I read this in the 1980s, though it might have been published much earlier (I had a huge stack of paperbacks from an older cousin).

Basically, the scientist protagonist (plus maybe a collaborator) finds a way to cure the common cold, and tests it on himself. (The scientist and his colleague are men; the only woman I recall is his wife, of no specific occupation, who has a cold. This likely indicates a story written pre-1960.)

It works; he breathes with complete ease - and discovers that everyone and everything around him stink. Stale smoke, stale perfume, body odor, food on people's breath, he can suddenly smell everything, and he hates it. And of course everybody else is completely oblivious to this.

In the end he finally manages to engineer a stronger cold virus so he can get his cold back and live in relative comfort.


1 Answer 1


This is The Coffin Cure by Alan E. Nourse, available to read online here.

After curing the common cold, the hero (Dr. Coffin) discovers that the world is a filthy stinksome place.

"But what's happened?" Coffin cried. "These foul smells, everywhere. You, Phillip, you had a cigarette this morning. I can smell it clear over here, and it's bringing tears to my eyes. And if I didn't know better I'd swear neither of you had had a bath in a week. Every odor in town has suddenly turned foul—"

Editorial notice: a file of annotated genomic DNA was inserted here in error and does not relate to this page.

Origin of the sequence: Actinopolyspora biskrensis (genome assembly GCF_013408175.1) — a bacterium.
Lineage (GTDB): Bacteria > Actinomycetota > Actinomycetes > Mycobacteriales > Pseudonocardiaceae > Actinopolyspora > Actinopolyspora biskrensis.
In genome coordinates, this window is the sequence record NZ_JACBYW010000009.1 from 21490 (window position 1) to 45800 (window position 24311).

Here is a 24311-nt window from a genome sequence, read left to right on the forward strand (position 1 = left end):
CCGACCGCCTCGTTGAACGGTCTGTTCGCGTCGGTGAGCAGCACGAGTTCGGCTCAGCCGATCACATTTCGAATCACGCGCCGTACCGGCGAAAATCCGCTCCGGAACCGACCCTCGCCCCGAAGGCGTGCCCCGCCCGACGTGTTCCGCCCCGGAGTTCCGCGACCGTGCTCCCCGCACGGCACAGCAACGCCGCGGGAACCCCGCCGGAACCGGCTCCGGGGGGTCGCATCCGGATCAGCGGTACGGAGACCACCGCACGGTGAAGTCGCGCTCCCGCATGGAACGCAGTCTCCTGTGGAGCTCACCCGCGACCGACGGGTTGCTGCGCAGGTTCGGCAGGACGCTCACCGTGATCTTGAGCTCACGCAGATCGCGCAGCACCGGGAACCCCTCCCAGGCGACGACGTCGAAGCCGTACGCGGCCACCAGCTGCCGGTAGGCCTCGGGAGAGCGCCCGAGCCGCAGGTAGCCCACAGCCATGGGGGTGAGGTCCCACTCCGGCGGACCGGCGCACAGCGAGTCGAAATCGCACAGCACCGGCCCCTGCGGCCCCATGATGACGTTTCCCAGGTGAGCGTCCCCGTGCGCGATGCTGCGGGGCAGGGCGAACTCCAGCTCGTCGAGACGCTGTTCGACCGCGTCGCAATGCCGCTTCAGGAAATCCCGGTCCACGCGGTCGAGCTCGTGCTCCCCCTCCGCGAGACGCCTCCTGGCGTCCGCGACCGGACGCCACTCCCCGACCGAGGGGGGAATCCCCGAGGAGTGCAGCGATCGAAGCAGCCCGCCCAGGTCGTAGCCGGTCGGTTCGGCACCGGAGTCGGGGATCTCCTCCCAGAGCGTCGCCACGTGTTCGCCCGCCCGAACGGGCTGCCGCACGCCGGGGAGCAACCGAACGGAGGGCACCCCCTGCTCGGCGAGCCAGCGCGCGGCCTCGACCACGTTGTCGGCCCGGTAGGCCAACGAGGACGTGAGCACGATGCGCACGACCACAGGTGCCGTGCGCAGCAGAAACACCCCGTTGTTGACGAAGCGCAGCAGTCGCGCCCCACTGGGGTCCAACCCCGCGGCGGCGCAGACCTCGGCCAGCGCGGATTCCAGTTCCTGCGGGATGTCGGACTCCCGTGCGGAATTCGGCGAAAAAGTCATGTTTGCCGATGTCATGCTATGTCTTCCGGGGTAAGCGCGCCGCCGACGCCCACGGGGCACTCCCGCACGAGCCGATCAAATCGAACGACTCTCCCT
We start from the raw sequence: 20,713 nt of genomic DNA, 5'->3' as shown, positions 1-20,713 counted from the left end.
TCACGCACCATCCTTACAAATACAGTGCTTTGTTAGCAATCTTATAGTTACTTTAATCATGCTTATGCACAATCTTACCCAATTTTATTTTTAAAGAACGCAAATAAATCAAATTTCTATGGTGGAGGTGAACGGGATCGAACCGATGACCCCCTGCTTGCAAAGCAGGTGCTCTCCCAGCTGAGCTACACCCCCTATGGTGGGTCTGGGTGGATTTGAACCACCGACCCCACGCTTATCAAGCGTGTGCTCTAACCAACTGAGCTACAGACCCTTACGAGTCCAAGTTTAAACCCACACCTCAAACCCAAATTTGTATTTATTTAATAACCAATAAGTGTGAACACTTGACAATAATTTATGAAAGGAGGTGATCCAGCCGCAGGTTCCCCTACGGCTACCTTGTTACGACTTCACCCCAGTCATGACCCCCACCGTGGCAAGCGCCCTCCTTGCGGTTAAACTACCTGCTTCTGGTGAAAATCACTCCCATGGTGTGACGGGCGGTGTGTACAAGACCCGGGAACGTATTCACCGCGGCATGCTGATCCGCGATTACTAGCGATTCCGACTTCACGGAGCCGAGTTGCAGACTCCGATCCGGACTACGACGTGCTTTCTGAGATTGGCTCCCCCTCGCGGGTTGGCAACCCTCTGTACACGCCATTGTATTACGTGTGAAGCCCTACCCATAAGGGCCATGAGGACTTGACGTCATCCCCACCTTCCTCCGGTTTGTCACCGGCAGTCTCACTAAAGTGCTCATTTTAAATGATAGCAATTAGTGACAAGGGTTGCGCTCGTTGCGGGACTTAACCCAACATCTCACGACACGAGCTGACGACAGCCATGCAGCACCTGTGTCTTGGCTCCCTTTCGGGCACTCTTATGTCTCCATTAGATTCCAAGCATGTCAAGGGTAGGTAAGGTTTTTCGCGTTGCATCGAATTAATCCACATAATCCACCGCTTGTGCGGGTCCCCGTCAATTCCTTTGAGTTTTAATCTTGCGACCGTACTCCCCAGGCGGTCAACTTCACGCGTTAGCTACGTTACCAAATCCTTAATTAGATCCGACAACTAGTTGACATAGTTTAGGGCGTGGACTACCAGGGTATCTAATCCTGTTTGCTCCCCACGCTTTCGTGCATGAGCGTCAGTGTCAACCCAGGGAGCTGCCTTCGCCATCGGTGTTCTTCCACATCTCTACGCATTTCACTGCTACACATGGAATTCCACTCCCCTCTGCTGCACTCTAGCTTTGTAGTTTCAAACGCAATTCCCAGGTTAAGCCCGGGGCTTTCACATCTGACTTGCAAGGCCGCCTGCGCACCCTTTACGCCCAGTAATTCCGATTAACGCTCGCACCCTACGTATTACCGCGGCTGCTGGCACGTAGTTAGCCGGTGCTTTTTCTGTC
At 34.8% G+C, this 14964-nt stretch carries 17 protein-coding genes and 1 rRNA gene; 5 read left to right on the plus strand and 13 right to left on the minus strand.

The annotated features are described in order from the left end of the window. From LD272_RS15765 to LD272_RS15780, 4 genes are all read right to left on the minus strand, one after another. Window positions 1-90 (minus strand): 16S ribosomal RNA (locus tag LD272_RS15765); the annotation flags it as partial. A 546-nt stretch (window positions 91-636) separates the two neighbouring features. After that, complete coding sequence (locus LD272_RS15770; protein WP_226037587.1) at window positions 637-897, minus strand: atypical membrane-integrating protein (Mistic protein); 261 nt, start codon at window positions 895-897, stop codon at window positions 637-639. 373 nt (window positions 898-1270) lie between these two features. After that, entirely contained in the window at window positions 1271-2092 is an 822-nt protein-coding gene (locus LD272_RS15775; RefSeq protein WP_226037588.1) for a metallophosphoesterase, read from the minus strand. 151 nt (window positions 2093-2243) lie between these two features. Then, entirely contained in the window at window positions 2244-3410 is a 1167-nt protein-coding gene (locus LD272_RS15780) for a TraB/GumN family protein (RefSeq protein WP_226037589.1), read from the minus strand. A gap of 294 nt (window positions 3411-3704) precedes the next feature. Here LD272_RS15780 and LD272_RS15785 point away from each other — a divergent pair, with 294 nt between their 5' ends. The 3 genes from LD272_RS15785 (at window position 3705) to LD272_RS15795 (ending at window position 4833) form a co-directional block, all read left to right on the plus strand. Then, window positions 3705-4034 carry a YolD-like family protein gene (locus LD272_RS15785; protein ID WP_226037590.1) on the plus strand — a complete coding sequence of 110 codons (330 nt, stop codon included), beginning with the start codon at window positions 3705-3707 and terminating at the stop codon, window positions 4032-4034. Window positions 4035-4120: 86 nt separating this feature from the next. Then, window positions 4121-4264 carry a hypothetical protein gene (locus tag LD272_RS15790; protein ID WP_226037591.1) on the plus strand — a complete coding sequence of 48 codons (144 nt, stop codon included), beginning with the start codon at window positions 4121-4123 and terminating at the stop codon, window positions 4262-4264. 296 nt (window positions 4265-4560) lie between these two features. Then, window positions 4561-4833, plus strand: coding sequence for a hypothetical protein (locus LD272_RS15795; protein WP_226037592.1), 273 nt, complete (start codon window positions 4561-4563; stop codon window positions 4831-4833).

• 6
    Nice; fast and correct. The story is available at Project Gutenberg; I probably read it in Nourse's anthology Tiger by the Tail....
    – DavidW
    Dec 23, 2019 at 22:25
  • 3
    I'm a bit confused. Did the scientist have a permanent cold or did the "cure" also enhance his sense of smell? Dec 24, 2019 at 9:42
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    @Parrotmaster - The implication is that we're all suffering from a low-level cold all the time, which is (unbeknownst to the scientists) actually beneficial to the human race
    – Valorum
    Dec 24, 2019 at 10:05
  • 3
    It sounds like what he really found a cure for was just stuffed noses.
    – Barmar
    Dec 26, 2019 at 7:02
  • 1
    First thing that novel Coronavirus does is kill your sense of smell. So prescient!!!!
    – RoboKaren
    May 28, 2020 at 14:37

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